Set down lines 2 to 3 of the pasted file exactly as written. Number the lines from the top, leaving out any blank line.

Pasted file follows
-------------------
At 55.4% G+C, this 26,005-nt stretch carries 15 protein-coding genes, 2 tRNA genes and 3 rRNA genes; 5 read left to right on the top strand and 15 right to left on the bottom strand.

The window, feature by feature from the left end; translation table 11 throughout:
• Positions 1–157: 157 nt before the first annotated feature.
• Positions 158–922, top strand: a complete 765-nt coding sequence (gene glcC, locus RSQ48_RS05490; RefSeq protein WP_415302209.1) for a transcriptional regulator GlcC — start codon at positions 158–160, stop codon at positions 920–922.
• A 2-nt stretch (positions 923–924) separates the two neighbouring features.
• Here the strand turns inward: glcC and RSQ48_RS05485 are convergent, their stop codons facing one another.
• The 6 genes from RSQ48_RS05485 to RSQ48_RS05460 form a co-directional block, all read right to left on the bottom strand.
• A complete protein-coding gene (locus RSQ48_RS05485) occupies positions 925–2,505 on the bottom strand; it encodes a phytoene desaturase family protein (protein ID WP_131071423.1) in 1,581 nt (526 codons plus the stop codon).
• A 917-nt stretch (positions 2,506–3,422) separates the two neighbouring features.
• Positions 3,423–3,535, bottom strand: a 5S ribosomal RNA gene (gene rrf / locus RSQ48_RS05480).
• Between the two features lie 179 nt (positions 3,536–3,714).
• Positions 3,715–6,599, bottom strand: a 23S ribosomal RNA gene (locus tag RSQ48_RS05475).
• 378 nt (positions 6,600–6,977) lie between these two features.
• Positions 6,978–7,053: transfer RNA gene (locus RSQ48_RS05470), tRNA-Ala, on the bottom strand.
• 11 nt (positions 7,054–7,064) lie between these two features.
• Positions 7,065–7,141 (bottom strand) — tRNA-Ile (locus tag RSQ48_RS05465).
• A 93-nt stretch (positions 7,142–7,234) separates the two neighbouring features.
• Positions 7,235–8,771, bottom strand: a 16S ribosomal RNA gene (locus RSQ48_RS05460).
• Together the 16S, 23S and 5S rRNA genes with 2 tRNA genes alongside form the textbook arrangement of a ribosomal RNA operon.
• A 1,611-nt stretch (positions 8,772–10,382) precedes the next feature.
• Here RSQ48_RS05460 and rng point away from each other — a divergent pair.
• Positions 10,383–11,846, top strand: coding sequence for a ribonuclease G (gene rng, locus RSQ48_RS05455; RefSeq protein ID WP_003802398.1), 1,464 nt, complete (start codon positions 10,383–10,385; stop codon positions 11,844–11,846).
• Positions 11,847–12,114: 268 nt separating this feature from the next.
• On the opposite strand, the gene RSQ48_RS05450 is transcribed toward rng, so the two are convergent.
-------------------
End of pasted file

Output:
The window, feature by feature from the left end; translation table 11 throughout:
• Positions 1–157: 157 nt before the first annotated feature.